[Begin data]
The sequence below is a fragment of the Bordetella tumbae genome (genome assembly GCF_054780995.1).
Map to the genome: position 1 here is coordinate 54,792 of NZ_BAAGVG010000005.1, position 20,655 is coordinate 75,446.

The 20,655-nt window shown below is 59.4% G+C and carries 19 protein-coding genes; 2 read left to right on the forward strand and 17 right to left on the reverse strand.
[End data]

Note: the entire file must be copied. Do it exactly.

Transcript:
The sequence below is a fragment of the Bordetella tumbae genome (genome assembly GCF_054780995.1).
Map to the genome: position 1 here is coordinate 54,792 of NZ_BAAGVG010000005.1, position 20,655 is coordinate 75,446.

The 20,655-nt window shown below is 59.4% G+C and carries 19 protein-coding genes; 2 read left to right on the forward strand and 17 right to left on the reverse strand.